What the Prevalence of Porch Pirates Says About the Need for Shipping Industry Security

The convenience of online shopping allows people to buy the things they want through the internet, then get them delivered to their doorsteps days or even hours later.

But online shopping’s popularity also caused a rise in “porch pirates,” the thieves who look for packages left outside homes and snatch them up.

How Problematic Are Porch Pirates?

The Federal Bureau of Investigation (FBI) doesn’t give details about annual numbers of stolen packages, and there are no specific statistics for how badly porch pirates affected the most recent holiday season yet. However, a press release published in November 2017 indicated that more than 26 million Americans had holiday packages stolen from their doorsteps.

Also, a 2018 study from Shorr Packaging indicated that certain areas of the U.S. are exceptionally prone to thieves who target Amazon packages. It used geotargeted Google search data and found Seattle, San Francisco and Boston.

Law enforcement personnel warn that the holiday season is particularly enticing to porch pirates because of the increase in delivered items. It doesn’t help that it’s notoriously hard to catch porch pirates — according to a spokesman for the Denver Police Department, the arrest rate for them is approximately seven percent.

Consumers Are Fighting Back

Unfortunately, homeowners’ insurance typically doesn’t cover items stolen by porch pirates. And although Amazon guarantees the receipt and condition of items originating from third-party sellers, people have mixed results with contacting customer service and seeking replacements of direct-from-Amazon items. In any case, the online retailer asks people to wait three days before getting in touch.

Retailers other than Amazon typically don’t have concrete policies that allow reimbursement for things porch pirates steal, but creative consumers devise methods that trick or deter porch pirates. Some make booby-trapped boxes full of animal droppings, and others rely on cameras or tracking tools to catch the porch pirates in action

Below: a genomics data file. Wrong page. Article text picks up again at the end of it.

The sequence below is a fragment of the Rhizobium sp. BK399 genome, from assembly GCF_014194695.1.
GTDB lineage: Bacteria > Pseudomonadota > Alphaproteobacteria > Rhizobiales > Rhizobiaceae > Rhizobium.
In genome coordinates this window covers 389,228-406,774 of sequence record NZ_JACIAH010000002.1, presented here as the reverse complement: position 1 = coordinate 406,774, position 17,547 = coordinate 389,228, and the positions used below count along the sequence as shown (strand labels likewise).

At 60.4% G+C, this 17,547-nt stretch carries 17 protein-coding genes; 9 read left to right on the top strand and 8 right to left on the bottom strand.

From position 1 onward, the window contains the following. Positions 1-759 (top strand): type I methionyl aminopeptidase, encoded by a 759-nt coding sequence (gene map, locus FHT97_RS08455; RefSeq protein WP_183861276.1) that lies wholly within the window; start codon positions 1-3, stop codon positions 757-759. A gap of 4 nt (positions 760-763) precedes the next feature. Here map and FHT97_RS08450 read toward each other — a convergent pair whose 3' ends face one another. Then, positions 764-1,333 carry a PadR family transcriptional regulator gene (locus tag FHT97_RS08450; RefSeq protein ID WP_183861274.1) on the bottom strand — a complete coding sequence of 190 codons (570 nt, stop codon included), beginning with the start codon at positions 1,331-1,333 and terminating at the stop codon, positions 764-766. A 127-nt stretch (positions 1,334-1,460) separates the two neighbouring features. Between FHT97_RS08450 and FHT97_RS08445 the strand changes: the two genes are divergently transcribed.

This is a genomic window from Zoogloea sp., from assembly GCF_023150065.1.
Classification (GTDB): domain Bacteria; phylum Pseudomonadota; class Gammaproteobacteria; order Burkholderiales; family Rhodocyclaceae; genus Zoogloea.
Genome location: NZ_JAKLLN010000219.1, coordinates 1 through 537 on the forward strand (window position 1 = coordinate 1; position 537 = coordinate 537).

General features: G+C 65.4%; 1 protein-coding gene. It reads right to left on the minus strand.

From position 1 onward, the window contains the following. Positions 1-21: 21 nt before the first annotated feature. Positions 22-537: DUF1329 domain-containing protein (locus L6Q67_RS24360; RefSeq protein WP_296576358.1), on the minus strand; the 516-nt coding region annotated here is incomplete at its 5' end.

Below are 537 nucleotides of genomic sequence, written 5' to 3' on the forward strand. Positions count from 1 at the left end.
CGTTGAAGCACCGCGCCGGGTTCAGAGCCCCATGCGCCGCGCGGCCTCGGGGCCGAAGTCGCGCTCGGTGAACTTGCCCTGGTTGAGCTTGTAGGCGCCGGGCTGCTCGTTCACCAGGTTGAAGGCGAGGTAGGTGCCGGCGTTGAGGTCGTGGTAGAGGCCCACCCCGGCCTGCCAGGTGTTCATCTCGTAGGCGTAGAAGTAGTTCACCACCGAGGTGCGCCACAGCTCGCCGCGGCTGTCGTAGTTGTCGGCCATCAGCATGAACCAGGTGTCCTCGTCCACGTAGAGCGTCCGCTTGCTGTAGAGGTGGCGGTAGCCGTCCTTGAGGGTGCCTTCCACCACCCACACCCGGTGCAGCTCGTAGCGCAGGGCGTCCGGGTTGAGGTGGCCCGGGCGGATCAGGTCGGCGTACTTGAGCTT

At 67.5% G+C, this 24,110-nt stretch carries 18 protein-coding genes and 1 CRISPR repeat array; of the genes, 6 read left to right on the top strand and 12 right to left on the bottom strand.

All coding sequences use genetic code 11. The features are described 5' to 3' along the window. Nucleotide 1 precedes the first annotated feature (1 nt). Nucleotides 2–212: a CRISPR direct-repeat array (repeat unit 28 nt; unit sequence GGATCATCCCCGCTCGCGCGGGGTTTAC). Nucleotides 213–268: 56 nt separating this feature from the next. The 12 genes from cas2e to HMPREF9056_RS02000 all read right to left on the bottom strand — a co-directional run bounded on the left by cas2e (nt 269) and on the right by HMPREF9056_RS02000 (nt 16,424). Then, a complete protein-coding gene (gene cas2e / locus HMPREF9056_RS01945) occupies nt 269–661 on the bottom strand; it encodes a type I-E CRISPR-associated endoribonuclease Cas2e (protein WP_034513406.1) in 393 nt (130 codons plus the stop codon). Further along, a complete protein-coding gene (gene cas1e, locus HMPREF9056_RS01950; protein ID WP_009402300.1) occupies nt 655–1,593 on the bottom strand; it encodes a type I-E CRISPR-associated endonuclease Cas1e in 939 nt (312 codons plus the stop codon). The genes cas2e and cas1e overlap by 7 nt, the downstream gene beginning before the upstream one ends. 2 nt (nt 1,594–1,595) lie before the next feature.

There are also kind citizens who hold themselves responsible for all the packages delivered to people on a particular floor of an apartment building, for example. This method works well if there’s one person who works at home or who is otherwise on the premises throughout the usual delivery hours while people in the surrounding units are away at places like their offices or college classes.

What Can Shipping Companies Do?

Shipping companies sometimes offer delivery confirmation methods, including requiring signatures from residents instead of leaving packages unattended. Moreover, entities providing Saturday deliveries can help people who are only home during the weekends due to their schedules.

Some shoppers take advantage of delivery lockers, whether they’re offered by specialty companies or retailers like Amazon. However, University of Washington researchers published a paper proposing an alternative in the form of a common carrier locker system situated in a public place like a transit station. Any retailer or shipping company can use it, as opposed to the branded lockers that accept packages only from designated companies.